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Spoken words, changing worlds

Yusra Khogali Ali sees her art as a powerful tool of resistance.

That girl on the bus listening intently to her headphones isn’t always playing music. If it’s Yusra Khogali Ali, she’s taking time to perfect her art and fight oppression.

“Art is very political, a way to raise awareness and challenge social issues,” says Khogali, a spoken word artist and fourth-year student at the University of Toronto Scarborough (UTSC). “It’s a powerful and important tool of resistance.”

Spoken word – an often subversive performance art Khogali calls “the voice of youth” – was popularized by the 1960s African-American community. Always a writer, Khogali fell into spoken word when a high school teacher read one of her poems and encouraged her to perform it publicly.

Instantly hooked, Khogali has now performed for over 500 groups and events, including the recent TEDxUTSC. She incorporates knowledge from her double major in international development and women and gender studies. Her work also references her personal experience of being born in Kenya and moving to Regent Park from Sudan as a child.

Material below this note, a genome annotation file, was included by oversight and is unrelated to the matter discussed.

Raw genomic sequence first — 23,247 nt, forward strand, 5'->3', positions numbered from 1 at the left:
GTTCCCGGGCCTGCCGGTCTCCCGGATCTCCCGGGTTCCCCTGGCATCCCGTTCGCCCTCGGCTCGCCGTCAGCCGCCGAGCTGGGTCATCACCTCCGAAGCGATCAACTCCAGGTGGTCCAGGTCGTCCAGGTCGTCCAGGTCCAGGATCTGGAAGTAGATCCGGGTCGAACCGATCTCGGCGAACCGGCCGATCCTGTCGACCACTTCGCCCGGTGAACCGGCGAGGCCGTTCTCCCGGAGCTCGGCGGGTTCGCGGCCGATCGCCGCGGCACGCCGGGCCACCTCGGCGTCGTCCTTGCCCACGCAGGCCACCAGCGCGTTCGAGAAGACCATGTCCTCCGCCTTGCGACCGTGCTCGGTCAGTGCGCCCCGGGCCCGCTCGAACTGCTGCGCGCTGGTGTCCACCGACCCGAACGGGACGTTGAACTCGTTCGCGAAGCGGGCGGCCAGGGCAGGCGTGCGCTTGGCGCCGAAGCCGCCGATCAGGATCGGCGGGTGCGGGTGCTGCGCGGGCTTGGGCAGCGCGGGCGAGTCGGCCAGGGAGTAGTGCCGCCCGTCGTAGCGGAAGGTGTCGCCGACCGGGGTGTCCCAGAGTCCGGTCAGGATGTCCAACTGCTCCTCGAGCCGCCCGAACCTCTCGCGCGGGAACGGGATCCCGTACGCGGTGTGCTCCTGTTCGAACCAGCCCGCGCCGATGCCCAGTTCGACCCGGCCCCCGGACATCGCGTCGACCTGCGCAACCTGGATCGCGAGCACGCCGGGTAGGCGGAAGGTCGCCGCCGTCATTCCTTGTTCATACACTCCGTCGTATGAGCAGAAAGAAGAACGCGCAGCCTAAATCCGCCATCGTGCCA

When she came to UTSC for its co-op development program, Khogali found there was no space on campus for her blend of performance and social commentary. With a friend, she founded Spoetic in 2010. Spoetic holds popular regular events where youth perform spoken word and hold poetry slam competitions.

For Ali, spoken word’s appeal is that it provides a platform for people to create their own stories in a supportive environment that encourages the performer even as they’re speaking. “If you hear something good, you’re encouraged to call out, snap or clap,” she says. “It’s inspiring when your words resonate.”

Recently elected vice president for equity on the UTSC student union, Khogali volunteers for a youth education group and is external co-ordinator for the UTSC Women’s Centre. She plans to make her future career in the non-profit sector promoting equity.

She also wants to continue evolving as a social justice artist. “Sometimes we internalize stories about groups in society and treat people according to those stories,” Khogali says. “I want to show people that what things appear to be is not what they are.”




© University of Toronto Scarborough